Friday, October 2, 2015

BSO — 2015/10/01-03 — Updated

The Boston Symphony Orchestra is back where it belongs — in Symphony Hall. This week they open the 2015-2016 season with a concert described as follows in their performance detail page:
For the first concerts of the BSO's 2015-2016 season-an all-Russian program-Andris Nelsons and the orchestra continue their survey of Stalin-era works by Dmitri Shostakovich. Composed at the end of World War II, the atypically short, five-movement Ninth Symphony was criticized as being insufficiently serious for the time. Shostakovich's older compatriot Sergei Rachmaninoff wrote his final work, the vibrant, symphony-like Symphonic Dances, in 1940 while living in the United States. In between these two pieces, the marvelous Russian pianist Evgeny Kissin plays Tchaikovsky's beloved Concerto No. 1.
Join the conversation online by using #BSOKissin for this concert series or #BSO1516 on your social networks to discover the excitement of the season and connect with one another!
(Some emphasis — most, actually — added.)
That performance detail page also has a number of links. Program notes are accessible by clicking icons in the "Notes" column near the bottom of the page, audio previews by clicking those under "Audio," and performer bios by clicking on the thumbnail photos of the "Featured Performers." In addition, there is a "Media Center: Podcasts/Notes" graphic which gives links to some of the same material, as well as a brief (approximately two-minute) introduction to the music.

I enjoyed the concert, especially the Shostakovich. The program note refers to "a darker mood" in the middle of the second movement and "ominous" moments and others of "grief and desolation" in the third. Although the note had me expecting those elements, I didn't hear anything I'd have characterized that way. It wasn't all rollicking and playful, but I'd have called some parts calm, and some solemn. Shostakovich has his dissonances, but, to me at least, they aren't hard to take in this symphony. The Boston Globe, as of this writing, hasn't favored us with a review. Maybe one will become available later on the page I've linked. There is a typically lengthy review at the Boston Musical Intelligencer. The reviewer was aware of nuances in the performances which I hadn't picked up on. Maybe I'll notice them during the Saturday broadcast. One thing I would add is that in addition to the fine solos he mentioned, Clint Foreman opened the second movement of the Tchaikovsky very well on the flute.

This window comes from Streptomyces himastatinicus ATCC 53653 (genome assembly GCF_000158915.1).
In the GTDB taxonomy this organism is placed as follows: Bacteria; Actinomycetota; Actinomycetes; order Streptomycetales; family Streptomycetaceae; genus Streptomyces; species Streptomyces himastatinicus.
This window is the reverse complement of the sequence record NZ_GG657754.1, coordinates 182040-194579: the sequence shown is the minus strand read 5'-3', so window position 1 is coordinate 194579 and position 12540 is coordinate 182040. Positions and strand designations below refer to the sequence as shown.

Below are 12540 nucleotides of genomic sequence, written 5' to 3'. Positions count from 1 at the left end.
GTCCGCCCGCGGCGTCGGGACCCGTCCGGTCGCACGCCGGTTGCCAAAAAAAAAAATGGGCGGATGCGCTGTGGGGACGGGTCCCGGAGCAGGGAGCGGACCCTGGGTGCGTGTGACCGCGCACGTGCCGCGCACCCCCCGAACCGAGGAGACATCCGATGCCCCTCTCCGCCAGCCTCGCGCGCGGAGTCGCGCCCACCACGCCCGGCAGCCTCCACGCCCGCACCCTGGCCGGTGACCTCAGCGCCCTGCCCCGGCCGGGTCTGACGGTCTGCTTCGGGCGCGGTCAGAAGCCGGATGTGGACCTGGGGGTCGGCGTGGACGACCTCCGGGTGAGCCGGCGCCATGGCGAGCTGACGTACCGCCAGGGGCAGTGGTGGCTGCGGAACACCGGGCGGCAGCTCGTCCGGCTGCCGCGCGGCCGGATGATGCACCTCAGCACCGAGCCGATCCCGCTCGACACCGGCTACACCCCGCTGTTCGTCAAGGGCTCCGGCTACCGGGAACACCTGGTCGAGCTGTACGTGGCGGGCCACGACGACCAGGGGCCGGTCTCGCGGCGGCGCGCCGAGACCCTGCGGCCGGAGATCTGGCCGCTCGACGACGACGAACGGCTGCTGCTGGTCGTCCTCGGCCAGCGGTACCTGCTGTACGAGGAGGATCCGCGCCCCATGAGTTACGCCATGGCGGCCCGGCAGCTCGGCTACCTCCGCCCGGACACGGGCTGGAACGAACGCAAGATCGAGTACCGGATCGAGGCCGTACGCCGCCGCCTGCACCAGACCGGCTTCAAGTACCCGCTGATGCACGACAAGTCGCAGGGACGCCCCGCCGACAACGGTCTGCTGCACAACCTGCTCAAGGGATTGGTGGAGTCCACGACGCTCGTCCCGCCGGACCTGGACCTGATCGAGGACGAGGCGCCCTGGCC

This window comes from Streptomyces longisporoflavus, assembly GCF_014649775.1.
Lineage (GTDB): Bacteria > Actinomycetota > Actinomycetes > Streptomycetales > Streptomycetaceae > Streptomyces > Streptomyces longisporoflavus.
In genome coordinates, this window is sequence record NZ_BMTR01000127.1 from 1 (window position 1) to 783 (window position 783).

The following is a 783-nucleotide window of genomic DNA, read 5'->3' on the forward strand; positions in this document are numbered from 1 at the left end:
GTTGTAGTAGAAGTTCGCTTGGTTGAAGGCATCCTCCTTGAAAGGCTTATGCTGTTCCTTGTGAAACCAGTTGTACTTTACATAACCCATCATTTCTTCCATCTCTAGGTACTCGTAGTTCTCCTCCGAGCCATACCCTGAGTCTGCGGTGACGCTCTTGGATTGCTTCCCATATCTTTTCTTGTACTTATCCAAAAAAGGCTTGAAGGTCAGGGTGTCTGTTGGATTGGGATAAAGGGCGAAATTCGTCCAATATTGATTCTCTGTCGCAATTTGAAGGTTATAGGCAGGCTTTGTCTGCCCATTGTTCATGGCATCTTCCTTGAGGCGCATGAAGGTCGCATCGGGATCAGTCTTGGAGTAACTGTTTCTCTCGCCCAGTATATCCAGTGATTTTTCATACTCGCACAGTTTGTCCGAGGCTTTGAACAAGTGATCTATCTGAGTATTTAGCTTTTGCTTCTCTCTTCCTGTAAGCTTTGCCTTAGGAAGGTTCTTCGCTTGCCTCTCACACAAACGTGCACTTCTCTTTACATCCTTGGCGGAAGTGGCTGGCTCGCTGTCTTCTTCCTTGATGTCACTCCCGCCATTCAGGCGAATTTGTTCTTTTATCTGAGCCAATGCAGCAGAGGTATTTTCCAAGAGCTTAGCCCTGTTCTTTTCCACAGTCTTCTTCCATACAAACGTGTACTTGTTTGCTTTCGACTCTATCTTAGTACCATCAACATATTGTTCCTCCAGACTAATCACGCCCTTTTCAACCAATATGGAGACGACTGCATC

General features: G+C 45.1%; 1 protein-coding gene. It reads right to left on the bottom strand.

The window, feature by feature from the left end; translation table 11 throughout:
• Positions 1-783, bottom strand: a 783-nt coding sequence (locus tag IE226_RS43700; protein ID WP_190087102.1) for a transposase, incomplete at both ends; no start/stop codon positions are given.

As always, WCRB will broadcast the Saturday evening performance over 99.5 FM in Boston and stream it over the web. (The "Listen Live" button is on the right side of their homepage, near the top.) They also have a page devoted to the BSO. That page features an interview with Maestro Nelsons about this concert, as well was their complete BSO broadcast/webstream schedule for the season, and other items. The concert coverage begins at 8:00 p.m. "Boston Time" on October 3. If you miss it then, they repeat the broadcast/stream on Monday, October 12, also at 8:00.

Happy listening.

Update: The Globe has published a favorable review. While I'm at it, let me also note a somewhat critical review in the online publication, The Arts Fuse.

No comments:

Post a Comment